The writer of Ecclesiastes continues to challenge American common sense. The text continues to point toward the worthlessness of pursuing wealth and power. This third week of Lent, as we contemplate the Christ who gave up divinity, who let go of boundless power and ageless life, in order to experience something better, it’s hard not to see the parallels.
Lent is the time of year we focus on self-denial, yet desire is not wrong. When we desire to enjoy life and the people in it, to be fully present in all we do, to give ourselves fully to each moment and each person, our desires are divine.
When we constantly reach for more, never finding a finish line, nothing could be less godly.
The easiest example to conjure are the most powerful among us, the presidents and bankers, the senators and CEO’s. But we all are guilty at times of allowing our desires to wander, of setting our sights not on goodness but on gain.
How does that everyday corruption show up in your own heart?
Below, you will find my reflection and paraphrase of Ecclesiastes 5 and 6, what it spoke to me. Read the text for yourself, if you wish, and let it speak to you.
Watch yourself when you approach God. Do it with a clean conscious, not offering ritual apologies for predictably bad choices. When you come to God in prayer, think before you speak. Maybe don’t say anything at all. All your effort leads to nothing more than delusions; all your words to nonsense. Just like alignment with God is better than apologies, it’s much better not to promise anything than to make a promise and break it. Don’t try to prove your holiness by making some showy vow and biting off more than you can chew. Be careful with your words, and keep silent when you might regret speaking. Careless words can undo careful effort.
Don’t be surprised by corruption and injustice. That’s what politicians do. All the profit of the people’s labor funnels upward.
“The one who loves money is never satisfied with money, and whoever loves wealth is never satisfied with income. This too is futile.” The pursuit of possessions is never ending, never providing for the enjoyment of the spoils, only more pursuit.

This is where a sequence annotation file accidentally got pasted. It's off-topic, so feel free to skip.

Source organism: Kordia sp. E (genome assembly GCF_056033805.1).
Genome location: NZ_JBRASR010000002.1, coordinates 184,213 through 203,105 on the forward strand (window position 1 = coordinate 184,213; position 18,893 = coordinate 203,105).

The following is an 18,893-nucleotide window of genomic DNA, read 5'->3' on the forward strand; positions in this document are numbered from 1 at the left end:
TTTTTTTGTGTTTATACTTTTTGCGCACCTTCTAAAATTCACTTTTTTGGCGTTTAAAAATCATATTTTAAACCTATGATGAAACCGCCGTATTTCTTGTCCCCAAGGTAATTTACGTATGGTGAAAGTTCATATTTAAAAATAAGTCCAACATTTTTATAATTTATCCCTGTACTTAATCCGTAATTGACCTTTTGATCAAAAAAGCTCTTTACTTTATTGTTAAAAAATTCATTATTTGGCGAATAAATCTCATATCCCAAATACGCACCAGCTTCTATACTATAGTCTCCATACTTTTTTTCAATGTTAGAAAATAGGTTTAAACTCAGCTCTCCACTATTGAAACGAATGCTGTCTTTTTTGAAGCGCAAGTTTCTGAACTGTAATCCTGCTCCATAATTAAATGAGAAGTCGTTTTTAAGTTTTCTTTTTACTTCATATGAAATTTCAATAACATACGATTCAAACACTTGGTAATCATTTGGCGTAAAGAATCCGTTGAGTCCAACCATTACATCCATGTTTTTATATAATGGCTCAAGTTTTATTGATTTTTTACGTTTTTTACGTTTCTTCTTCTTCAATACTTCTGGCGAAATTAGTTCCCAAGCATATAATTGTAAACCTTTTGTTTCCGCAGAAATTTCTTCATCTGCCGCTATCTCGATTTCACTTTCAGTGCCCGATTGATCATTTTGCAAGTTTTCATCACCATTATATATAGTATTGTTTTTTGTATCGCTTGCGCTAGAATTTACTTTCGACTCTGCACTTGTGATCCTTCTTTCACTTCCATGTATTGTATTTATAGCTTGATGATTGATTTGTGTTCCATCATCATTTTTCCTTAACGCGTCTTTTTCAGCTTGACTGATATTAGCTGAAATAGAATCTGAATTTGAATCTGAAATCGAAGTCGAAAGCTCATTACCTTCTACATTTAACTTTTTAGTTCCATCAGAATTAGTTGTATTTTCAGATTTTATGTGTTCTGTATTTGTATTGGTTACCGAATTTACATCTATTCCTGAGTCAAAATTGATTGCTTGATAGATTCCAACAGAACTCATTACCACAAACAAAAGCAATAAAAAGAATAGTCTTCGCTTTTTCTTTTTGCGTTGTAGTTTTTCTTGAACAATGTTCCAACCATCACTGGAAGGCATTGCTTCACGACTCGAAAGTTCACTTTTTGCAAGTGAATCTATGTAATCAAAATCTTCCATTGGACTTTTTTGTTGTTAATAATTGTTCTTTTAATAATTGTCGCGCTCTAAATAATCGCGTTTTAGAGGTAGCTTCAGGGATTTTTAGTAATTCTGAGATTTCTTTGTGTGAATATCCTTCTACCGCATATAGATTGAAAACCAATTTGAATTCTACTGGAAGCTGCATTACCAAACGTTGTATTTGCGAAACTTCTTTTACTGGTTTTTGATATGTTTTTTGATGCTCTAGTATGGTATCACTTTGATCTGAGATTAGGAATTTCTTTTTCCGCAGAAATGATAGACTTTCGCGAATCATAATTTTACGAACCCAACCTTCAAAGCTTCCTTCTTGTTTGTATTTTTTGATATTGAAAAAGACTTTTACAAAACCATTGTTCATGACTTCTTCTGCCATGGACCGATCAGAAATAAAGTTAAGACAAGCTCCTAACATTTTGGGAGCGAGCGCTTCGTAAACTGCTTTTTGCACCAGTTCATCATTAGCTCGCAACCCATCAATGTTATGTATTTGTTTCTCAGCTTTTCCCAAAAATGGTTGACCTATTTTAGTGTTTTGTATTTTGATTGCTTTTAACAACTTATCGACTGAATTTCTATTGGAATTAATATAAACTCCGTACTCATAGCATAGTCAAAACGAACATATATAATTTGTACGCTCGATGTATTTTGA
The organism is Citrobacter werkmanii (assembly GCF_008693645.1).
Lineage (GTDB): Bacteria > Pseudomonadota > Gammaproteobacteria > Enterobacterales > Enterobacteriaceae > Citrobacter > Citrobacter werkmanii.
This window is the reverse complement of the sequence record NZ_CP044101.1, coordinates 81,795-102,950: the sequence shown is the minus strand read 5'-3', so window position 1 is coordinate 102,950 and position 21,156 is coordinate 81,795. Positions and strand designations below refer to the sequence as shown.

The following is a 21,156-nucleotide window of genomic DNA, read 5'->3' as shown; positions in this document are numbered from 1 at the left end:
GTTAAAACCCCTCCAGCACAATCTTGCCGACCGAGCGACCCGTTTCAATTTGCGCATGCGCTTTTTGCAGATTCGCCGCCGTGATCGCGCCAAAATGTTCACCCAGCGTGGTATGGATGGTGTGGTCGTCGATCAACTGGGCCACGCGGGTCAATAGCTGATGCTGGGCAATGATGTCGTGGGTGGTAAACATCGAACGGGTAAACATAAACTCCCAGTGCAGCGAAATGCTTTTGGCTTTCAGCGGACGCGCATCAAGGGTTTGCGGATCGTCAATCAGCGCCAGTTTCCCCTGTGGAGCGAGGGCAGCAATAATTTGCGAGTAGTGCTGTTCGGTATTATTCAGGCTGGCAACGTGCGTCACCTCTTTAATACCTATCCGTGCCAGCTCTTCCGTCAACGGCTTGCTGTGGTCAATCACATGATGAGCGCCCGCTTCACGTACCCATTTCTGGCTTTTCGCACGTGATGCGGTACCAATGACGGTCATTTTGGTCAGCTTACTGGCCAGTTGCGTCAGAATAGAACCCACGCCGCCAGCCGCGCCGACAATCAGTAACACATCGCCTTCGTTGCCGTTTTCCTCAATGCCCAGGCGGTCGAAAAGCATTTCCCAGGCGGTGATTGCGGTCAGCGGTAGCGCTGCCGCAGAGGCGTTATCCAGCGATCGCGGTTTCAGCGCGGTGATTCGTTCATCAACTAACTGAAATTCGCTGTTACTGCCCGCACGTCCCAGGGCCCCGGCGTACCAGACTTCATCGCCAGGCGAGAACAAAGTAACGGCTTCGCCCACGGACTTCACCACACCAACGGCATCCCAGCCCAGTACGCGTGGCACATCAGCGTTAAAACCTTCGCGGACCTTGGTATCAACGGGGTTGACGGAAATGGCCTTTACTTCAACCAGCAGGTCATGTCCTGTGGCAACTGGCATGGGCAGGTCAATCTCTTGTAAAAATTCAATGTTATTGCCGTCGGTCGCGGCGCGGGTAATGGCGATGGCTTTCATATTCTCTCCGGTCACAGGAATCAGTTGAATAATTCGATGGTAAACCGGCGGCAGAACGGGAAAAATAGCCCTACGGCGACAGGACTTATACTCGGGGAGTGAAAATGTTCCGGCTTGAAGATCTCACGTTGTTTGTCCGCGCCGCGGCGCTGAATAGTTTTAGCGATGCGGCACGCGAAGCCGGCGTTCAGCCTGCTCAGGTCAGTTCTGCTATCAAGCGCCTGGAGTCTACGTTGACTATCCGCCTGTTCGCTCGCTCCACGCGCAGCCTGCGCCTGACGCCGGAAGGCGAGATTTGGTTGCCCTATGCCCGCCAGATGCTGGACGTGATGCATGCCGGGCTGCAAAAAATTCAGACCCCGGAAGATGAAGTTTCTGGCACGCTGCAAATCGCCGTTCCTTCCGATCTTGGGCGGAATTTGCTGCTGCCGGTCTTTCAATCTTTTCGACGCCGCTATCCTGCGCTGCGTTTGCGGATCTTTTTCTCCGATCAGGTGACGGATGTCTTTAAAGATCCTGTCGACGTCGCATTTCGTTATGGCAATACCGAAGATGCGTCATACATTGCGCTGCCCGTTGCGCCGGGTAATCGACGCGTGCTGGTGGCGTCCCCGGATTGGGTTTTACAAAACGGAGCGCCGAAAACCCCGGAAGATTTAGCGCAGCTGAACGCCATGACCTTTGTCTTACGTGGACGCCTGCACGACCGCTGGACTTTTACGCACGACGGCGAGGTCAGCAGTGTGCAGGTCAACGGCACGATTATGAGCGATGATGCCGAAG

More tragedy strikes: wealth comes and goes, sometimes unrelated to the efforts of the ones who work so hard to accumulate it. In the end, everyone loses any collected possessions. Naked we come, and naked we go. And worse, when money is your everything, every day is nothing more than darkness, sorrow, sickness, and anger.
Here it was it good, instead. We can eat, drink, and find the good in every experience, even as we labor and work for what we have. Rather than the darkness of the never satisfied craving for wealth, we find the joy of satisfaction in the lives we live of truly experiencing the details. When we accept that gift in God’s presence, we don’t spend our time worrying about the future but are busy enjoying the present.
Here is another tragedy, much like the first: God allows someone to hoard wealth, to feed the hunger for more possessions, but the hunger is never satisfied and satisfaction never follows. Instead, someone else who never worked for it will reap the benefits. It’s as pointless as trying to focus on fumes. Or someone may build an empire and a legacy, but if that person did not enjoy the truly good things in life, even living long and dying well leaves him worse off than the child who never lived long enough to be born. The never-born fetus is more at peace than that person. If he gains everything and lives thousands of years but is never truly happy, don’t both wind up dead?
If effort is only about reaching some goal and not about enjoying the work, it’s a pointless venture.
What is the point of being in the know, of having every social grace, and impressing the crowd? Desire is better served when it is for something present than some nebulous idea. Yet, it’s all pointless and like grabbing at the wind.
What is, is. What will be, will be. We are limited, and resisting reality and the One who forms it is worse than pointless. We ramble on, pouring out words, trying to convince each other we know better, but it really is all pointless. We scheme and plan, but we can’t know what’s coming next.
Much of what drives us to prioritizing possessions over people is not malice. We think we’re working hard to make something of ourselves. We think we’re preparing something for the future, being responsible to plan long term. It’s evil just the same. We can work as hard as we want, but tomorrow may not even come, let alone be shaped how we expect it to be.
If we prioritize the success of tomorrow over the people of today, we trade good for evil and are complicit in the ruin of our own hearts.
The antidote is truly experiencing and allowing ourselves to enjoy the good that God gives us at every stage of life and in each and every day.
Lord, keep us ever mindful of your humility, your leading us into servanthood, your rejection of power and your expectation that we obey you by following in your way.
You don’t want our apologies, you want our hearts and genuine actions for real-life people. Rituals and right words mean nothing, but seeking justice and celebrating joy are what you desire.
Help us to pay attention to the moment, to remember who we know and forget our unending quest for advancement. Reveal that quest for the futile striving for control we can never achieve that it really is.
When we learn to let go and love, we find you. May it always be so.
** Originally Posted on An Old Song with a New Dance
Published by Brandon Johnson